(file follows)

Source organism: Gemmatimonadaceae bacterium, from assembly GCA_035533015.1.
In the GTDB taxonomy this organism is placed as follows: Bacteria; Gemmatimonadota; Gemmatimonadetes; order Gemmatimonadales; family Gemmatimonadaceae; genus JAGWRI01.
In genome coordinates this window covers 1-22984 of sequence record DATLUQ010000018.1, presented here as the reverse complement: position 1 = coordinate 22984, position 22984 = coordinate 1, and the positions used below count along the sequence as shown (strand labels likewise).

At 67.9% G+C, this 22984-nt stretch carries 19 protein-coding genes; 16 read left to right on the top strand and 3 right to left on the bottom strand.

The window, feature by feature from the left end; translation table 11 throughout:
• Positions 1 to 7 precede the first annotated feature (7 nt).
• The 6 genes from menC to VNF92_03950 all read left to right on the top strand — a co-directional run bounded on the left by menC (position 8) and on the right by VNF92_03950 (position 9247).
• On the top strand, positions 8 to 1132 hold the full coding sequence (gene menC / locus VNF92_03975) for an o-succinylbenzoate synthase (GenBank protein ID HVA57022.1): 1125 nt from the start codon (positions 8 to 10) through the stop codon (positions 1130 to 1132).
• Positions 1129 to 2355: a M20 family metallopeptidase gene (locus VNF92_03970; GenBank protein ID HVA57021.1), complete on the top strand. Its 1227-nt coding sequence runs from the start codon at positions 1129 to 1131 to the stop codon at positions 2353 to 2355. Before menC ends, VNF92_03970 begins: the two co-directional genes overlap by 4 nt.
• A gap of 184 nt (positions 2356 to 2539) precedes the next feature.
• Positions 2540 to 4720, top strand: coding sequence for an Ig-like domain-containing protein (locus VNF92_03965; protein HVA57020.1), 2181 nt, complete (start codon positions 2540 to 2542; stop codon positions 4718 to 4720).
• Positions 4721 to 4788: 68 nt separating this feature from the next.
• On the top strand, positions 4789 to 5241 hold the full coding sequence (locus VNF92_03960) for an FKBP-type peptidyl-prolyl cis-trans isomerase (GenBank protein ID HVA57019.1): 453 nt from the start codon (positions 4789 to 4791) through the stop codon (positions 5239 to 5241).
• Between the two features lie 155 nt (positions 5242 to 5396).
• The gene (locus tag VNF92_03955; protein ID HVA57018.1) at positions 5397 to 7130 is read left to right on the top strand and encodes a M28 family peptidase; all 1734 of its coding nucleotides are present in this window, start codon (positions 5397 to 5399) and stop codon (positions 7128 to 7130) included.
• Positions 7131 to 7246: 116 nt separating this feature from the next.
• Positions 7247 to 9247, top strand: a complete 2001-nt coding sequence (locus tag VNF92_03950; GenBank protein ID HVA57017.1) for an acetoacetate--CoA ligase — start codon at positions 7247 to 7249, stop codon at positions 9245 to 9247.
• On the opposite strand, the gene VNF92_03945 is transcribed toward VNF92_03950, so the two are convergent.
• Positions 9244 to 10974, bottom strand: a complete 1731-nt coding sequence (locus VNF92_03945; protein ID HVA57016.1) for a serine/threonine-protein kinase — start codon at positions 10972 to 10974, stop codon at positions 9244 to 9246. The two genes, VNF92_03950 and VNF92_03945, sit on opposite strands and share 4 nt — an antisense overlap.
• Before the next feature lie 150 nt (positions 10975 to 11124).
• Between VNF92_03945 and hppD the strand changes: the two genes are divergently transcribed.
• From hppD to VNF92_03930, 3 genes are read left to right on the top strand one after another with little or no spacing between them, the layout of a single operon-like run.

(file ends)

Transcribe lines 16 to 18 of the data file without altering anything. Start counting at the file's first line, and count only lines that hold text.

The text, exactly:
• Positions 7131 to 7246: 116 nt separating this feature from the next.
• Positions 7247 to 9247, top strand: a complete 2001-nt coding sequence (locus tag VNF92_03950; GenBank protein ID HVA57017.1) for an acetoacetate--CoA ligase — start codon at positions 7247 to 7249, stop codon at positions 9245 to 9247.
• On the opposite strand, the gene VNF92_03945 is transcribed toward VNF92_03950, so the two are convergent.